This course, Intellectual Humility: Practice can be taken as a part of a series that explores the theory, the science and the applied issues surrounding intellectual humility.
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About this Course
We live in a polarised world where all too often people talk past each other. But do you know when to believe what others say? Here in Intellectual Humility: Practice you will learn how quick should we be to accept something that someone else tells us is true, and what should we be looking out for when assessing a person’s trustworthiness? Meanwhile, what should we do when we encounter disagreements with people who seem to be our equals?
How and when should we adjust our beliefs, and how does the appropriate response vary depending on the evidence? These challenges may be especially important in the arena of religious disagreements. How should we weigh the evidence for and against various theistic and atheistic stances?
Experts in psychology, philosophy, theology and education are conducting exciting new research on these questions, and the results have important, real-world applications.
Faced with difficult questions people often tend to dismiss and marginalize dissent. Political and moral disagreements can be incredibly polarizing, and sometimes even dangerous. And whether it’s Christian fundamentalism, Islamic extremism, or militant atheism, religious dialogue remains tinted by arrogance, dogma, and ignorance.
The world needs more people who are sensitive to reasons both for and against their beliefs, and are willing to consider the possibility that their political, religious and moral beliefs might be mistaken. The world needs more intellectual humility.
In this course, Intellectual Humility: Practice we will examine the following major questions about applied issues surrounding intellectual humility:
- Should you believe what people say?
- How should we handle disagreement?
- What is the role of evidence in resolving religious disagreements?
All lectures are delivered by leading specialists, and the course is organised around a number of interesting readings and practical assignments which will help you address issues related to humility in your daily life.
Before, we considered how to define and measure intellectual humility, what intellectual virtue is, whether we are born or can become humble, and what cognition and emotions can tell us about intellectual humility.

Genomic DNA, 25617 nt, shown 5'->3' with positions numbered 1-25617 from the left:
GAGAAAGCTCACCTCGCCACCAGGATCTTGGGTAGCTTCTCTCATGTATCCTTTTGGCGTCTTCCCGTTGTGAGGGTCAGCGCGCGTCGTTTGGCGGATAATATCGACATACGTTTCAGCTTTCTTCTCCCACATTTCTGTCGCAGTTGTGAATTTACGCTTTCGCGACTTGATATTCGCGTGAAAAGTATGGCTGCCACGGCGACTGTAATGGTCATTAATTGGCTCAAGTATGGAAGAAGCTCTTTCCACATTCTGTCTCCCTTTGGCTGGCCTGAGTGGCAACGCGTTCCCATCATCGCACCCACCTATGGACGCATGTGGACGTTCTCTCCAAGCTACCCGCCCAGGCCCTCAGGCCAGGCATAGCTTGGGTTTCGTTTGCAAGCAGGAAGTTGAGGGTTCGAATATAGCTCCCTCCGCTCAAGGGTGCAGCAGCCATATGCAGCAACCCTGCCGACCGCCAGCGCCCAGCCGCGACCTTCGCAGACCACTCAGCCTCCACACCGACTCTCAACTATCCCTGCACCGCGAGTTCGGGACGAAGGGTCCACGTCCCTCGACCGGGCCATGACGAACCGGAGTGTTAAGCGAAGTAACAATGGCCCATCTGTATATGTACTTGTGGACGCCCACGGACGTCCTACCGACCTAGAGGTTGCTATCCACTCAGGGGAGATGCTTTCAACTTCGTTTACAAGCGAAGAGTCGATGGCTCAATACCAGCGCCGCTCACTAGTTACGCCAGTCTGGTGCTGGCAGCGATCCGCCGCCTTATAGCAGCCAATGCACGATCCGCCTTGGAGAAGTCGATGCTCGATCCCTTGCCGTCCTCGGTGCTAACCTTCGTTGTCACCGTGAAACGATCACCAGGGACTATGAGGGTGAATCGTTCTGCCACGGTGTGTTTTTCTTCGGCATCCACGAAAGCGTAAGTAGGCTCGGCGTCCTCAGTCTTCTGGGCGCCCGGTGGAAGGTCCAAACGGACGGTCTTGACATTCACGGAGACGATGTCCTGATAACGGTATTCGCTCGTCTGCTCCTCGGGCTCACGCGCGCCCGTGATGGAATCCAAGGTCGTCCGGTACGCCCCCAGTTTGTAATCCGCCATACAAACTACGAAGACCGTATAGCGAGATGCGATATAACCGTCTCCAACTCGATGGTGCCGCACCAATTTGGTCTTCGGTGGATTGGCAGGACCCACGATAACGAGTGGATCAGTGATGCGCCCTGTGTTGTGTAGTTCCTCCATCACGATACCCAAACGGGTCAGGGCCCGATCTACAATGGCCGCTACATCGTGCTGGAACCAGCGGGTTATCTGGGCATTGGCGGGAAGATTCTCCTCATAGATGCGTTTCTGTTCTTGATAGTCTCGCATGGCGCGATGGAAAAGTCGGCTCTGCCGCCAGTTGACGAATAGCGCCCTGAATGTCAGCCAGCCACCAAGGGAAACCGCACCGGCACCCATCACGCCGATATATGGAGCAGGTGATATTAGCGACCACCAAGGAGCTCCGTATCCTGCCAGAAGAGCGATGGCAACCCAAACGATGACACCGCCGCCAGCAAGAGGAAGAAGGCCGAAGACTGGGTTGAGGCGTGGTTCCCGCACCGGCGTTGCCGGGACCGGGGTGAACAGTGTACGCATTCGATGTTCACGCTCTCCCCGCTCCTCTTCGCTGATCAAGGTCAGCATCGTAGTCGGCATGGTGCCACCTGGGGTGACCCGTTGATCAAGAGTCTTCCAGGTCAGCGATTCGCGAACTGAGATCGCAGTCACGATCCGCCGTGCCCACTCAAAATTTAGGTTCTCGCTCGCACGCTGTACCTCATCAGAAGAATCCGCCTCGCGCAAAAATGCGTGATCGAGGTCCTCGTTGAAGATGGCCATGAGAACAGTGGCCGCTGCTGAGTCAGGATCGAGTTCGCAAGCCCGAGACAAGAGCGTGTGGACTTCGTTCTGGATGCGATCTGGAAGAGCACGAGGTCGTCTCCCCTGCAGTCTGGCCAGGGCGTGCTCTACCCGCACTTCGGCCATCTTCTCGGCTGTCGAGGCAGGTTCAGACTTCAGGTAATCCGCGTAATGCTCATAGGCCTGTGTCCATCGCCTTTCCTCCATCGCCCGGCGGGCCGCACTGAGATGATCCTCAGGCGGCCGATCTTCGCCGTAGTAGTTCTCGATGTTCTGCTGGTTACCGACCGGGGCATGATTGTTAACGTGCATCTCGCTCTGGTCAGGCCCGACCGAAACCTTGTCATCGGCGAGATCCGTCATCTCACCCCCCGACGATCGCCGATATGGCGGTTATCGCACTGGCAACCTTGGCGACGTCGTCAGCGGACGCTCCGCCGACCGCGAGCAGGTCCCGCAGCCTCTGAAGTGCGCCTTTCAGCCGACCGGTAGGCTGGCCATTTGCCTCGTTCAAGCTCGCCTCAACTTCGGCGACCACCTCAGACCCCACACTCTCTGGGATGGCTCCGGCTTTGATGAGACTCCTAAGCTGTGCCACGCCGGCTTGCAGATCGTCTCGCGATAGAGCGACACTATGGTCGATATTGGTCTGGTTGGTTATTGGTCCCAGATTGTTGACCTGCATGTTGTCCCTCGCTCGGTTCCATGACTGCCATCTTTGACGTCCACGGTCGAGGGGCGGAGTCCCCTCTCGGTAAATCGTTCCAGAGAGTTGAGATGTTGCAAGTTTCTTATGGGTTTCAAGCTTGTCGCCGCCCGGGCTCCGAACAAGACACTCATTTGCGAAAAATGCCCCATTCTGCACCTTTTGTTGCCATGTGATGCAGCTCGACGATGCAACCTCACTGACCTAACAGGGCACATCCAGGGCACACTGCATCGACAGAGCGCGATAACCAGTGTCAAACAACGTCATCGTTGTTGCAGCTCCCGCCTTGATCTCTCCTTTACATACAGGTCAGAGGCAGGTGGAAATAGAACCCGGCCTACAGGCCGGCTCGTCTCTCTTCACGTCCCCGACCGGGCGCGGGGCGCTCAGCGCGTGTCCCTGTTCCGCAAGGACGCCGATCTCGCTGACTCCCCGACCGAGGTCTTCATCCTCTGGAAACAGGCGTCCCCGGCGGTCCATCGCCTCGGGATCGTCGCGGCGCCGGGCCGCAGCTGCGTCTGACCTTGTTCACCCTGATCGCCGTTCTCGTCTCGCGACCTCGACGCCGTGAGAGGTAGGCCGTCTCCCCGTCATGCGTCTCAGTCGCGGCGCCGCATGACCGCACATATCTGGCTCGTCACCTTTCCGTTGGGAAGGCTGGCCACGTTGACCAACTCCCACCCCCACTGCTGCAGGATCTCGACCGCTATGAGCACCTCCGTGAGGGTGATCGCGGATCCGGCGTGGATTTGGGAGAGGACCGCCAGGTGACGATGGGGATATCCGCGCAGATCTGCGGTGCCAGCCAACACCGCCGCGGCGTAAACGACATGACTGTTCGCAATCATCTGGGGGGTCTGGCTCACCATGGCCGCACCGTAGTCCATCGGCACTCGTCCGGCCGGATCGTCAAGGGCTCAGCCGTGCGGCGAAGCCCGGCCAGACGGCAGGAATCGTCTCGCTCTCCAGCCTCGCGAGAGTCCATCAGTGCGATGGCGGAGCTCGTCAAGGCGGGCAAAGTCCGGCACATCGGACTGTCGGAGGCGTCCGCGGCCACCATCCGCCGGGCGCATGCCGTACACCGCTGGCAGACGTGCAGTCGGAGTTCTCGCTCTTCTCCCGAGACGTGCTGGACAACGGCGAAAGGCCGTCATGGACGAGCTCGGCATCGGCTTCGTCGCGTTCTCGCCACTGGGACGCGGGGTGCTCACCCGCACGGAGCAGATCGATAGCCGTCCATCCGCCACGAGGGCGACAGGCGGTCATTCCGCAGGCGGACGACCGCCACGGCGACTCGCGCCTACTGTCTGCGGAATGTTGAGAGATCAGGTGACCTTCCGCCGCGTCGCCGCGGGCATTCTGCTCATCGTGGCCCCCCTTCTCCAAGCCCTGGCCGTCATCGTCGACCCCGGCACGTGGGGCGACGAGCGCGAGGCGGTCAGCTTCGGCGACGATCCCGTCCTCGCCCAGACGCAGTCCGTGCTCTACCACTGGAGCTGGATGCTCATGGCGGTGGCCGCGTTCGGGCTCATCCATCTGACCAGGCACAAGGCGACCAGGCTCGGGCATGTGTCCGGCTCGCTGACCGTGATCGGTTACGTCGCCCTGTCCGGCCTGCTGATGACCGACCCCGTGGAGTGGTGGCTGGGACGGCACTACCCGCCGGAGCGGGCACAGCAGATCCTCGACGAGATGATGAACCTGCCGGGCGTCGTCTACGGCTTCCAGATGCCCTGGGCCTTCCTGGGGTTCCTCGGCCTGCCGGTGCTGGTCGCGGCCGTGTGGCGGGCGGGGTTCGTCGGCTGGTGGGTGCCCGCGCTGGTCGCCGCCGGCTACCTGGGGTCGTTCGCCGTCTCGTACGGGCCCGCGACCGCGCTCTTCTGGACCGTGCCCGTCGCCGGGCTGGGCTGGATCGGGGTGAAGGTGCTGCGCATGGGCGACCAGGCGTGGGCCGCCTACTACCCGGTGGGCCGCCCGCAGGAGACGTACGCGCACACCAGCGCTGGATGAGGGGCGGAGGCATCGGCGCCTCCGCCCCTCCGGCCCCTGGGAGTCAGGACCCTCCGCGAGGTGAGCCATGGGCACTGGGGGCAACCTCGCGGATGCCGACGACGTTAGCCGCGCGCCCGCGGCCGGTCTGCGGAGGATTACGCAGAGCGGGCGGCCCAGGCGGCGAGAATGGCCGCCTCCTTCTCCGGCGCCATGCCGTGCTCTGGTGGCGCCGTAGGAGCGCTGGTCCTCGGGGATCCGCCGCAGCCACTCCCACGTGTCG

26 minutes to complete
1 video (Total 1 min), 3 readings
5 hours to complete
Intellectual Humility: Practice: SHOULD YOU BELIEVE WHAT PEOPLE SAY?
Professor Peter Graham points out that a great deal of what we know, we know because other people told us. But can we always believe them? Should we be trusting, or sceptical? The truth lies somewhere in the middle. This lecture will offer you some guidelines on how to find it, and on how to avoid the pitfalls created by our fears, biases, and over-confidence.
8 videos (Total 51 min), 8 readings, 6 quizzes
5 hours to complete
Intellectual Humility: Practice: HOW SHOULD WE HANDLE DISAGREEMENT?
Resolving disagreements may seem easy when one person clearly knows more about the topic of disagreement than the other. But what about cases where both parties are equally knowledgable and capable – in other words, when they are intellectual equals? Professor Catherine Elgin discusses various strategies we can adopt, and helps us understand how people who have the same evidence and reasoning ability can still disagree.
4 videos (Total 29 min), 7 readings, 7 quizzes
5 hours to complete
Intellectual Humility: Practice: RESOLVING RELIGIOUS DISAGEEMENTS: THE ROLE OF EVIDENCE
Dr Katherine Dormandy explains why religious disagreements are so often particularly hard to resolve. Distinguishing between two types of evidence one can have in religious discussions – public and private – she evaluates three Evidence Weighting Policies we can use in determining how to approach others when talking about religion.
8 videos (Total 45 min), 5 readings, 6 quizzes
3 hours to complete
END OF COURSE ASSIGNMENTS